Jason Yapp on Viognier


If you love Condrieu, buy it now, because prices are only heading in one direction


Viognier is an interesting but capricious grape as it is both difficult to grow and to vinify.

This prompts the question: why bother with it? To which the answer is: because it yields wines that are inimitable.

Its spiritual homeland is in Condrieu, in the northern Rhône valley, where it is thought to have been introduced by ancient Greek traffickers in the third century AD. Today there are 209 hectares under vine spread across seven communes planted in steep south and south east- facing terraces on soils rich in alluvial deposits, granite, mica, sand, clay and limestone.

At the nadir of Condrieu, in the mid-1950s, after the ravages of phylloxera, two world wars and the Wall Street crash, there were fewer than 12 hectares under vine in the entire world (including the monopole, satellite appéllation of Château-Grillet) and Viognier almost became extinct. Fortunately, a handful of dedicated vignerons, led by the grape’s staunchest advocate, Georges Vernay, kept the flame alive and gradually terraces were replanted. More young winemakers were encouraged into the fold, and an international following started to develop.

This coincided with official (and illicit) exports of vine cuttings that helped establish vineyard holdings in the south of France and the new world. Today, Viognier is a widely planted, and rightly revered, grape variety.

It does not yield inexpensive wines, so has few admirers in the bargain-hunting community. It can take seven years to establish viable rootstock, roughly twice as long as either Chardonnay or Sauvignon, but wines made with it enjoy an incredibly loyal following among enlightened aficionados.

The permitted yield in Condrieu is currently 41 hectolitres per hectare. The average yield is reputedly 37 hectolitres, but the yield in the frost-ravaged 2021 vintage came in at just eight. We can therefore predict, with some certainty, price increases and a shortfall in availability.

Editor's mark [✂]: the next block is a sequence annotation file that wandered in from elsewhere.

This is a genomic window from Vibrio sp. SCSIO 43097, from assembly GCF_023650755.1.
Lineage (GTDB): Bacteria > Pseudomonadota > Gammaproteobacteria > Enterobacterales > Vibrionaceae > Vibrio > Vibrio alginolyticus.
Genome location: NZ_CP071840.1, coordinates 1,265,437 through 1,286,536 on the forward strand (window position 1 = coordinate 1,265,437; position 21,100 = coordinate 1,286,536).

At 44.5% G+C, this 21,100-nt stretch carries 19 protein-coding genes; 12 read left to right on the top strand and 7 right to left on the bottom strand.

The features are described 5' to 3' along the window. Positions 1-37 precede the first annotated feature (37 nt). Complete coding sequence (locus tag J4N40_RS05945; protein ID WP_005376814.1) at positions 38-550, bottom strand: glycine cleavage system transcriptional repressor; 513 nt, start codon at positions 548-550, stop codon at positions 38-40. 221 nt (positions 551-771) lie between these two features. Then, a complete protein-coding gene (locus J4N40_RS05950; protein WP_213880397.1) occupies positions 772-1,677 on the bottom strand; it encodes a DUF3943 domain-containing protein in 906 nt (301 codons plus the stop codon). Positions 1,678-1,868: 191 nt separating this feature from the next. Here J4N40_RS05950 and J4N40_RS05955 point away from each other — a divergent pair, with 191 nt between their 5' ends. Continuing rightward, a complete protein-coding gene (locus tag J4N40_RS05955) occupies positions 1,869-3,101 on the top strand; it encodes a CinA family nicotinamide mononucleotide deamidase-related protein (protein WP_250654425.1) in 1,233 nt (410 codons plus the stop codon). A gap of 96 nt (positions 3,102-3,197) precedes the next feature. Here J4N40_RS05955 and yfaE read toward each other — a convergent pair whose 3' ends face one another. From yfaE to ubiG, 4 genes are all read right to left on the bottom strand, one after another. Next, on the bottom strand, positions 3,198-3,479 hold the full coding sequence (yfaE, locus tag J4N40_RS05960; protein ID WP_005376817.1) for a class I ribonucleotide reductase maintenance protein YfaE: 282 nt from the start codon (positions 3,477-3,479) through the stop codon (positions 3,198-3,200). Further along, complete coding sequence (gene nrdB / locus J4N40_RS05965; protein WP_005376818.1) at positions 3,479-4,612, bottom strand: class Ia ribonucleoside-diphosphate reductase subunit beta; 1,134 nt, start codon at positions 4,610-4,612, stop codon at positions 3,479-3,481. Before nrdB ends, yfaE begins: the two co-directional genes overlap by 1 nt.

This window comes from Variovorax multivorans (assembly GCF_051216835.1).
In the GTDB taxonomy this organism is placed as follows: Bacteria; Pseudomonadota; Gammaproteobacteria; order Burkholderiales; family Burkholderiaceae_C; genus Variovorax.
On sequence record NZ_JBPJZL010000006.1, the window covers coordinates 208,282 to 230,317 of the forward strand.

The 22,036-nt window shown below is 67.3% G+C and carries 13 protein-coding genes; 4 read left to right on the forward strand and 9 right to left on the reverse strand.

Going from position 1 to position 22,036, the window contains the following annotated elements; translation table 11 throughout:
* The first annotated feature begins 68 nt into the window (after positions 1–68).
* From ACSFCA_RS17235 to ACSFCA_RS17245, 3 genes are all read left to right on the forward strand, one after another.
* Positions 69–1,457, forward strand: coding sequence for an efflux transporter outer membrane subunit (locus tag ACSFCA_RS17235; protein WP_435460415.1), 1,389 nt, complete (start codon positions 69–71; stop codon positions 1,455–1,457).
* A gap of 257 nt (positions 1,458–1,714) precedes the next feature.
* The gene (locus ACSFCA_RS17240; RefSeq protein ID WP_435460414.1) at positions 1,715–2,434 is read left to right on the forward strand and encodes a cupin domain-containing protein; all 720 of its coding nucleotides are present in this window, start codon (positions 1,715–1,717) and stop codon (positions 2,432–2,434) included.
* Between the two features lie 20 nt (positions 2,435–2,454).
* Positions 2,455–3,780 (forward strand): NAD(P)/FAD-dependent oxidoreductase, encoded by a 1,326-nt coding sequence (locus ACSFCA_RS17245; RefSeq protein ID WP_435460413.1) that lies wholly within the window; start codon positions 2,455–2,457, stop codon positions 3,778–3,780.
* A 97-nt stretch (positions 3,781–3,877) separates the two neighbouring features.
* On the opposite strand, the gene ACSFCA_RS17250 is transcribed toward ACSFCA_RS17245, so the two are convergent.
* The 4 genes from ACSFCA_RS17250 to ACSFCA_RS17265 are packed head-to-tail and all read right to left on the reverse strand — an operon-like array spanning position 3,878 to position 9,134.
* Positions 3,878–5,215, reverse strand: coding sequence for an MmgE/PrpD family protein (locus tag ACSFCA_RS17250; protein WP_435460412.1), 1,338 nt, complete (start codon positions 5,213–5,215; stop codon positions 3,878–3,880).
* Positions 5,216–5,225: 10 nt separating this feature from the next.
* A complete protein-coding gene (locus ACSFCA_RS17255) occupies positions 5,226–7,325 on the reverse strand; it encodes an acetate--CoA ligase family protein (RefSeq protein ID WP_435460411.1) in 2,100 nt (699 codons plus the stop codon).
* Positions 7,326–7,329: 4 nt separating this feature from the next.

Prices will inevitably increase. That is partially due to inflation but also because costs of everything are rising – glass, cardboard, fuel, labour, printing – never mind the grapes. Interestingly, these price increases have not fully impacted at the time of writing. So the message is, buy Viognier now if it is a grape to which you have any partiality. We know there is going to be scarcity but, strangely, retail markets tend not to react until a shortage is manifest. So we are currently in the weird pendulum swing of benefiting from the historic prices before the new reality bites.

Coteau de Vernon: Condrieu’s superstar

Viognier makes wines with beautiful, ethereal scents that don’t resemble the bouquet of any other grape variety. Putting that into adjectives is not easy, but I have often tried to do so over a 30-year career, so will do so once again. Honeysuckle and acacia flowers both frequently appear in tasting notes, as do peaches, apricots and white stone fruit. Viognier has quite a rich, mouth-filling texture, but strangely often has a much drier finish that its aromas encourage one to anticipate.

Good Viognier has finesse and elegance in equal measure, and it can drink very well with or without food. Opinions vary as to what the best food accompaniment to Condrieu is, but many purists argue that quenelles de brochet au salpicon de homard (pike perch dumpling in a lobster sauce) is the crème de la crème. They also maintain that Domaine Georges Vernay’s Coteau de Vernon is the top wine in the appéllation. Both are normally available at the Beau Rivage hotel and restaurant which overlooks the Rhône in the middle of the town of Condrieu. I have had the privilege of enjoying that combination in situ, and if it isn’t the pinnacle of perfection it can’t be far off it.

Opinions differ as to how much bottle age Viognier benefits from. Many oenophiles enjoy Condrieu with five or more years’ maturity, when it develops nuttier nuances and a deeper colour. Personally, I find it hard to resist its youthful fruit, so favour drinking it within two or three years of bottling.

So my parting advice is, treat yourself: you know you’re worth it. Yes, it will be expensive, but think of the bragging rights – and the memories that can’t be taken away from you.

Jason Yapp is director of Yapp Bros in Mere, Wiltshire

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